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This set of two discs, one DVD-ROM and one DVD-VIDEO, provides the most comprehensive text and video coverage available on every aspect of America’s new moon program. The “exploration architecture” was unveiled by NASA Administrator Dr. Michael Griffin on September 19, 2005 with graphics and animations depicting the new Crew Exploration Vehicle and heavy-lift rockets that This set of two discs, one DVD-ROM and one DVD-VIDEO, provides the most comprehensive text and video coverage available on every aspect of America’s new moon program. The “exploration architecture” was unveiled by NASA Administrator Dr. Michael Griffin on September 19, 2005 with graphics and animations depicting the new Crew Exploration Vehicle and heavy-lift rockets that will take Americans back to the moon to stay, and on to Mars. The DVD-VIDEO contains the full one-hour presentation by Dr. Griffin outlining the plans and showing the CEV and heavy-lift rockets. NASA's new spaceship is the key to making the Vision for Space Exploration a reality. The Vision, announced by President Bush in January 2004, will extend humanity's presence across the solar system, starting with a return to the moon by the end of the next decade, followed by journeys to Mars and beyond. The centerpiece of this system is a new spacecraft designed to carry four astronauts to and from the moon, support up to six crewmembers on future missions to Mars, and deliver crew and supplies to the International Space Station. The new crew vehicle will be shaped like an Apollo capsule, but it will be three times larger, allowing four astronauts to travel to the moon at a time. The new spacecraft has solar panels to provide power, and both the capsule and the lunar lander use liquid methane in their engines. Why methane? NASA is thinking ahead, planning for a day when future astronauts can convert Martian atmospheric resources into methane fuel. After the craft parachutes to dry land (with a splashdown as a backup option), NASA can easily recover it, replace the heat shield and launch it again. Coupled with the new lunar lander, the system sends twice as many astronauts to the surface as Apollo, and they can stay longer, with the initial missions lasting four to seven days. And while Apollo was limited to landings along the moon's equator, the new ship carries enough propellant to land anywhere on the moon's surface. Once a lunar outpost is established, crews could remain on the lunar surface for up to six months. The spacecraft can also operate without a crew in lunar orbit, eliminating the need for one astronaut to stay behind while others explore the surface. The launch system that will get the crew off the ground builds on powerful, reliable shuttle propulsion elements. Astronauts will launch on a rocket made up of a single shuttle solid rocket booster, with a second stage powered by a shuttle main engine. A second, heavy-lift system uses a pair of longer solid rocket boosters and five shuttle main engines to put up to 125 metric tons in orbit -- about one and a half times the weight of a shuttle orbiter. This versatile system will be used to carry cargo and to put the components needed to go to the moon and Mars into orbit. The heavy-lift rocket can be modified to carry crew as well. These launch systems are 10 times safer than the shuttle because of an escape rocket on top of the capsule that can quickly blast the crew away if launch problems develop. There's also little chance of damage from launch vehicle debris, since the capsule sits on top of the rocket. In just five years, the new ship will begin to ferry crew and supplies to the International Space Station. Plans call for as many as six trips to the outpost a year. In the meantime, robotic missions will lay the groundwork for lunar exploration. In 2018, humans will return to the moon. There are NASA technical documents related to human planetary missions, Bush White House material on the plans, Congressional hearing testimony, and the full Aldridge commission report with background material on the public hearings held by the commission. NASA material on the planning for human missions to the Moon and Mars includes: * Office of Exploration Systems (OExS) – Program Overview, Project Constellation, Crew Exploration Vehicle (CEV), Charts and Viewgraphs, Concept Exploration and Refinement * JSC Hu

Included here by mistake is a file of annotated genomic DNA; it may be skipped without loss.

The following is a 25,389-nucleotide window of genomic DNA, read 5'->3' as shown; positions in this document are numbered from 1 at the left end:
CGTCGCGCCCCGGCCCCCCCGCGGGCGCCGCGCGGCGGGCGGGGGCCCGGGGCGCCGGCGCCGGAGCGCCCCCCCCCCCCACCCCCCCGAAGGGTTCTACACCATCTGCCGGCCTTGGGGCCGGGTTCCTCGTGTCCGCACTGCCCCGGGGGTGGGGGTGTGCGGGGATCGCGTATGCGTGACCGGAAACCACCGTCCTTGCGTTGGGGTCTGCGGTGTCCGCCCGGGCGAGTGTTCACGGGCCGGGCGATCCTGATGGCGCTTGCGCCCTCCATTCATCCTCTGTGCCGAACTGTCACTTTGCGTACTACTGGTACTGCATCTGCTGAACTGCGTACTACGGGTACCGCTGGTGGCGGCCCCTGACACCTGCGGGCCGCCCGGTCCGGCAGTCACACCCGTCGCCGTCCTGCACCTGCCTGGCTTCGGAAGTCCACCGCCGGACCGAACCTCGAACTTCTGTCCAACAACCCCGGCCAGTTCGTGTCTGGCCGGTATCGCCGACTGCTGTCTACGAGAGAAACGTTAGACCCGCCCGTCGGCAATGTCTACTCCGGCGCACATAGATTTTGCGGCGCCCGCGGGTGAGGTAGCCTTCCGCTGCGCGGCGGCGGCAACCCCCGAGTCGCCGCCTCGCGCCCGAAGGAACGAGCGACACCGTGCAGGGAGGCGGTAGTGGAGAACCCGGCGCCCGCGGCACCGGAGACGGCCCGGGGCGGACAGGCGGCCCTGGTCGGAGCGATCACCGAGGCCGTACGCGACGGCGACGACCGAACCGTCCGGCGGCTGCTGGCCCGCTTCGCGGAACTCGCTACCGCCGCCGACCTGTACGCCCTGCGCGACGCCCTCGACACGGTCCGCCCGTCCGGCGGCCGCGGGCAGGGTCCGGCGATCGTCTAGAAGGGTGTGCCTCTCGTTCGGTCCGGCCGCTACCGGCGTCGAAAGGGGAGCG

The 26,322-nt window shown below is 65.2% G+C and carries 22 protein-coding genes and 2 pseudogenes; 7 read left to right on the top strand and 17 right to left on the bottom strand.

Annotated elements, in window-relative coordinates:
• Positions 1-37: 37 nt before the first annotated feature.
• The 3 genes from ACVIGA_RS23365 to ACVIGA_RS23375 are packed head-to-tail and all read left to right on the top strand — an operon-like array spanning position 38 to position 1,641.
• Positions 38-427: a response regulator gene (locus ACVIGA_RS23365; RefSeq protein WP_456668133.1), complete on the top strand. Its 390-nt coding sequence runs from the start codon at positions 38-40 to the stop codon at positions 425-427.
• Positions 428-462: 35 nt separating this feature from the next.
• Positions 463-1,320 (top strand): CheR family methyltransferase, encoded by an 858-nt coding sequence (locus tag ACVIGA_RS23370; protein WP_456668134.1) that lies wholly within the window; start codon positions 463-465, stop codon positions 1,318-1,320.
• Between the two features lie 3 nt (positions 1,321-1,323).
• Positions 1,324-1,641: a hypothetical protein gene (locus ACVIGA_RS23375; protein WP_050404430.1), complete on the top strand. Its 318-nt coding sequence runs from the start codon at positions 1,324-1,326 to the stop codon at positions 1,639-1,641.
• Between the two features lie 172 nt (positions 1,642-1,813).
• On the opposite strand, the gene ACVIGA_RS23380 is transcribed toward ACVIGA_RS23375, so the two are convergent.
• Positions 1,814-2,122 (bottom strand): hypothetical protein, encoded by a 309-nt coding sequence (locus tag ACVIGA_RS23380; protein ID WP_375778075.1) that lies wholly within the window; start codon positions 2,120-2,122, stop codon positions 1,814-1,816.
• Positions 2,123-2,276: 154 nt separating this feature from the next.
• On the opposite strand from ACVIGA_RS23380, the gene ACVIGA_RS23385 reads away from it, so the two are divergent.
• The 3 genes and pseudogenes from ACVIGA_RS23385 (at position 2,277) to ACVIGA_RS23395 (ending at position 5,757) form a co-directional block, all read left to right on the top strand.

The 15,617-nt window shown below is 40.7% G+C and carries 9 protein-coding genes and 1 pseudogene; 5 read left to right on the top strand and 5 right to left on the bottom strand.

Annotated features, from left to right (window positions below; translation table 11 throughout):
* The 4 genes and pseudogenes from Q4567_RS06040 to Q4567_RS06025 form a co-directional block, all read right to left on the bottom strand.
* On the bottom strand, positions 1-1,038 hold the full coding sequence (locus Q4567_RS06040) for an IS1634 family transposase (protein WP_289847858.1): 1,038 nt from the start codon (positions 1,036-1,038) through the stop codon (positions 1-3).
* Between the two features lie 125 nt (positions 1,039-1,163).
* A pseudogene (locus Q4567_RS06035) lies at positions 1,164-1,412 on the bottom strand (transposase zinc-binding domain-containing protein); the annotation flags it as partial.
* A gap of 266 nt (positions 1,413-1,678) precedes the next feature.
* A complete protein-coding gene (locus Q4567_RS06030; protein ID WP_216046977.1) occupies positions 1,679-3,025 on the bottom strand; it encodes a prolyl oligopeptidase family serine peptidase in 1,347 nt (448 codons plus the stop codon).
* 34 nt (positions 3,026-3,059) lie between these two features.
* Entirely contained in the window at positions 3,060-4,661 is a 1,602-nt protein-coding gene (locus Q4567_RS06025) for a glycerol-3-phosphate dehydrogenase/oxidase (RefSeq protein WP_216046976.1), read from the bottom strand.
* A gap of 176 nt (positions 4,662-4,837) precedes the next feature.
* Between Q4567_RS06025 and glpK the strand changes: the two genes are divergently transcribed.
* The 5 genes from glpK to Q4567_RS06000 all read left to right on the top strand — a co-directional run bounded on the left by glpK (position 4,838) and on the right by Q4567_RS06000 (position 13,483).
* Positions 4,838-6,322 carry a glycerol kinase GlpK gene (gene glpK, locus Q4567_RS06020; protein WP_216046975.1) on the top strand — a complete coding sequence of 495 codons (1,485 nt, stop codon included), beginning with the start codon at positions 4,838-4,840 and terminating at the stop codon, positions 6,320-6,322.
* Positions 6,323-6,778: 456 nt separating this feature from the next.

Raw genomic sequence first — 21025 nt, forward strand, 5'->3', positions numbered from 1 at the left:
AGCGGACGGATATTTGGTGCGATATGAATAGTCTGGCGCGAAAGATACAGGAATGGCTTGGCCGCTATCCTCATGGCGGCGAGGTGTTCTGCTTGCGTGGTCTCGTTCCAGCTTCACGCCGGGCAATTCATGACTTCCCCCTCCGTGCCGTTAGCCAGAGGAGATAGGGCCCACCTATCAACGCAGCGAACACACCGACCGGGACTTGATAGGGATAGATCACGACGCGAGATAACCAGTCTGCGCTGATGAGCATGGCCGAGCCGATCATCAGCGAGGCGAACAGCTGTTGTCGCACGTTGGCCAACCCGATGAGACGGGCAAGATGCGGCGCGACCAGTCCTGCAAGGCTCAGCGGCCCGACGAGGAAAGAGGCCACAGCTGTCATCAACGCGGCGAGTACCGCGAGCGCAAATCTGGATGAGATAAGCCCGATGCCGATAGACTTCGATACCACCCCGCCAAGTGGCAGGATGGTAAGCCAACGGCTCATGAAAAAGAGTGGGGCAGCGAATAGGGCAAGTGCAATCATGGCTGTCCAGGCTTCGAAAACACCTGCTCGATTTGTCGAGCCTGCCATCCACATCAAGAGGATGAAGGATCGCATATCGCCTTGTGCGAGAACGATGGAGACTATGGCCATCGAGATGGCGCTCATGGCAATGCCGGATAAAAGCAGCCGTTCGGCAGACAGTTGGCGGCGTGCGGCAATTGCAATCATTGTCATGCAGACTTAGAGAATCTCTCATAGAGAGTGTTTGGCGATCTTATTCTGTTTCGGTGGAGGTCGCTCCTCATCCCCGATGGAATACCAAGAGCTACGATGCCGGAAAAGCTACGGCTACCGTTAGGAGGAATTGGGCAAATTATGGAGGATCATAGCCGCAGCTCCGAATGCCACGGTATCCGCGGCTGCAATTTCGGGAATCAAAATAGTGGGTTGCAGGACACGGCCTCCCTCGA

1 review for 21st Century Guide To Nasa’s New Moon Program, Post Shuttle Spacecraft And Launchers, Crew Exploration Vehicle, New Heavy Rockets, Lunar Landing Plans, Briefing And Animation (Dvd Rom And Dvd Video)

  1. 4 out of 5

    John Ervin